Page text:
Monday, September 12, 2022
Obscurity of the Day: Femininities
Well, this doesn't happen too often, thankfully. I'm running an Obscurity of the Day today in order to tell you that it does not qualify to be in my book (feature #1955) and should never have been included there.
In the early 1930s NEA's fabulous woman cartoonist, Ethel Hays, must have been feeling the need to cut back on her duties. Coming into that decade she was responsible for the daily Flapper Fanny panel, the 3-4 times per week Ethel panel, and she was also more and more often on tap to provide Sunday magazine covers. Something had to give. In 1930 she handed off the Flapper Fanny panel to a new artist, and then in that same year she cut her Ethel panels back to 1-2 times per week.
Gladys Parker came to the rescue in both cases; first she took over Flapper Fanny; then she took up the slack on the women's pages when Ethel was reduced in frequency. In the latter case, she created a feature called Femininities which, as you can see in the samples above, is not in any way a comic panel. It is instead more in the nature of a graphic showing fashion trends. There's nothing wrong with that, and Gladys Parker's delightful art is always worth a long and joyful gander, but it ain't comics.
Apparently when I was working through the NEA archives at OSU at beakneck speed, I saw the title, I saw the byline, and into my index it went withlout a second thought. So mea culpa, he said, in the internet-based confessional.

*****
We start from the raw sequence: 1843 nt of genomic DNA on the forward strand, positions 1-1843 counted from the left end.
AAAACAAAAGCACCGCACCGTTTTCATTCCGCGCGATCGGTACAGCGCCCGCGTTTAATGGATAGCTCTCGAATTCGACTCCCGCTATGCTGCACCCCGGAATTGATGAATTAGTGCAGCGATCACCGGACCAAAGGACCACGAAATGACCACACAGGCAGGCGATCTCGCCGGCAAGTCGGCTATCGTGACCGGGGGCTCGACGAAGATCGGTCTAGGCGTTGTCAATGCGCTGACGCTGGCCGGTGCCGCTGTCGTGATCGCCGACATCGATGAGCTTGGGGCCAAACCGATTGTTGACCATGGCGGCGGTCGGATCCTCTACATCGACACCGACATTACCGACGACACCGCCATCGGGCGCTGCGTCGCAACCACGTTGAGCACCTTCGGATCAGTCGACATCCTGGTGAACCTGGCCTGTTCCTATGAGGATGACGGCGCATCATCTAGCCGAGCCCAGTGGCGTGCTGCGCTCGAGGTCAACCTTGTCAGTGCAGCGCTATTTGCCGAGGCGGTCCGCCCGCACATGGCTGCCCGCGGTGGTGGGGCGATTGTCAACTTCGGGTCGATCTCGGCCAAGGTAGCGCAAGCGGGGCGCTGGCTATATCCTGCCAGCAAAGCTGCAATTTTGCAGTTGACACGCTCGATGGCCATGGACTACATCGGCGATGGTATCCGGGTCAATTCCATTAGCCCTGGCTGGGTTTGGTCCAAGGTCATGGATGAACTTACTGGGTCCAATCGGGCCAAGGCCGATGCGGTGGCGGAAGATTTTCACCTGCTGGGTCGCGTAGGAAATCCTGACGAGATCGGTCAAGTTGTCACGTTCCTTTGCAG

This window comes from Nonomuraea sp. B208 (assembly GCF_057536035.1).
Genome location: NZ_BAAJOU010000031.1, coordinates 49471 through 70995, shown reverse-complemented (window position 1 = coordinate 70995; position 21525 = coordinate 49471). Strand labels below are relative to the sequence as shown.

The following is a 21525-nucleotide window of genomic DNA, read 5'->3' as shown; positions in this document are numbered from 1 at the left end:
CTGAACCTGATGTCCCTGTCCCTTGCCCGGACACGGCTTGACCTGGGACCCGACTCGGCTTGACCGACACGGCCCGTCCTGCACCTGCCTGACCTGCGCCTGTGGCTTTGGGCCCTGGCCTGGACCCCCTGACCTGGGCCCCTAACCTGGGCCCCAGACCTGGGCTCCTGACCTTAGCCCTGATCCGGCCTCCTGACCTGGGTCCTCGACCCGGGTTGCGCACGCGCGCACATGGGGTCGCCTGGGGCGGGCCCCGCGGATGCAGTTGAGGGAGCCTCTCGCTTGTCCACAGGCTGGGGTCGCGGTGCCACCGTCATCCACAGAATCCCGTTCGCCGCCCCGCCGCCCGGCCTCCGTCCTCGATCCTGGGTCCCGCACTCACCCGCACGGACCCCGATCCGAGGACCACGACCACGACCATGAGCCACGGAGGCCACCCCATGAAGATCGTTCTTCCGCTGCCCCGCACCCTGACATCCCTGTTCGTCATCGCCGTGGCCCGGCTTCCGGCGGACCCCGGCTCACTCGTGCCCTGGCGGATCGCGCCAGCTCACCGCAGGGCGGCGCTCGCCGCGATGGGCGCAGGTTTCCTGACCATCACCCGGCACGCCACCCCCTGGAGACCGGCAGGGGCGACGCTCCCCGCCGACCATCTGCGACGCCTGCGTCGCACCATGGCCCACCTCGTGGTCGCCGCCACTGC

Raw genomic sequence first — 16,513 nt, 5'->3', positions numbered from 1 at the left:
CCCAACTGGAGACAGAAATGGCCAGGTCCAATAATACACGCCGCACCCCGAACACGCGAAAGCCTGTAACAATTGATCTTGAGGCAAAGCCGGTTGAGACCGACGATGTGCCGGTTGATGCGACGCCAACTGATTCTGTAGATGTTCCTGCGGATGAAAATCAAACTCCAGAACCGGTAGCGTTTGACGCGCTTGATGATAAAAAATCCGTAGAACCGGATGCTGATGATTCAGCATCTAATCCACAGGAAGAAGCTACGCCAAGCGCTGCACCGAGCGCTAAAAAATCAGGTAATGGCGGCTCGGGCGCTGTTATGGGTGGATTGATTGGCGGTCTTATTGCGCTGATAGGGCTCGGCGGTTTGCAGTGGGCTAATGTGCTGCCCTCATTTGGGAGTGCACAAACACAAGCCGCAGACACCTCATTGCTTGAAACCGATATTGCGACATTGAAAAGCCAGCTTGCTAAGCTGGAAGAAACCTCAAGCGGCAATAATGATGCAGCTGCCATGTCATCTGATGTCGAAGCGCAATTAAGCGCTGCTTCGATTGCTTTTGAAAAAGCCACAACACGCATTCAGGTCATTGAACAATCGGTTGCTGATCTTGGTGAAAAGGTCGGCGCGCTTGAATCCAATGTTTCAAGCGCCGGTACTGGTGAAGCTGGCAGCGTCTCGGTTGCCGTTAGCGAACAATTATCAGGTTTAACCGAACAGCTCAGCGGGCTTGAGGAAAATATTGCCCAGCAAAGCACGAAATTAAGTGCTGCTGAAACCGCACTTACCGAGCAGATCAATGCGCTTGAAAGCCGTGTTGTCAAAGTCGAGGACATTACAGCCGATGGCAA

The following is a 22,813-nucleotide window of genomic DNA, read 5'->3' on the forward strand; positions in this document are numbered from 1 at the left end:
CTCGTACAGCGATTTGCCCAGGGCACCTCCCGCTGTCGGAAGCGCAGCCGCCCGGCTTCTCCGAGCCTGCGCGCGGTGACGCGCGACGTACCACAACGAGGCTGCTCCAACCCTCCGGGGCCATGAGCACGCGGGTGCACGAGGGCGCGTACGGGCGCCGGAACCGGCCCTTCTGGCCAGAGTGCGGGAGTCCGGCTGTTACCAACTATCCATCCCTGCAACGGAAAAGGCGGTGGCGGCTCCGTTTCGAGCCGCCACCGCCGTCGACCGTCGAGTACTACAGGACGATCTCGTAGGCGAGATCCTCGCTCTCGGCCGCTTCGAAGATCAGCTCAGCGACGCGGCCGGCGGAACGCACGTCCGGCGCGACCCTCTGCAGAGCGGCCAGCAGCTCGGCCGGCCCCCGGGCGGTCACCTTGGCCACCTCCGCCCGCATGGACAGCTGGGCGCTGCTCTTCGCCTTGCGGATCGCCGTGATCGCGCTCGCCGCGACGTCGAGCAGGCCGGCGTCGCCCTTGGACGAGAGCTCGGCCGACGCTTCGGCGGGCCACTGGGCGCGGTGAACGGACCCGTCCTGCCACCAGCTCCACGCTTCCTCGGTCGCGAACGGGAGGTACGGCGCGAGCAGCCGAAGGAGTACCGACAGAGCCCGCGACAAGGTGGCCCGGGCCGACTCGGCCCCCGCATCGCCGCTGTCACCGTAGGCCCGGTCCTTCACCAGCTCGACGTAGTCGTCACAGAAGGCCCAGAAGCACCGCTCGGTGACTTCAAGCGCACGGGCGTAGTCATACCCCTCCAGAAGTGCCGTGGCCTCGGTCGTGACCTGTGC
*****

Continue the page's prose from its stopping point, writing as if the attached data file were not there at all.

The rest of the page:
As long as we're here, I'll throw out some data: the feature began on April 10 1930 and generally ran 2-3 times per week.When Ethel Hays ended her Ethel panel in 1934, Femininities ran a bit more often after that, and ended sometime in 1935. I say sometime, because the feature often ran untitled and I lost track of it in the NEA archives during that period. I've had no better luck retracing those steps in digital newspapers, as they seem unable to find Hays' feature mst of the time.
Alex Jay will be weighing in on Wednesday with an Ink-Slinger Profile about Gladys Hays, and if you find yourself a fan of her impressive work, I highly recommend Trina Robbins' book Gladys Parker: A Life in Comics, A Passion for Fashion.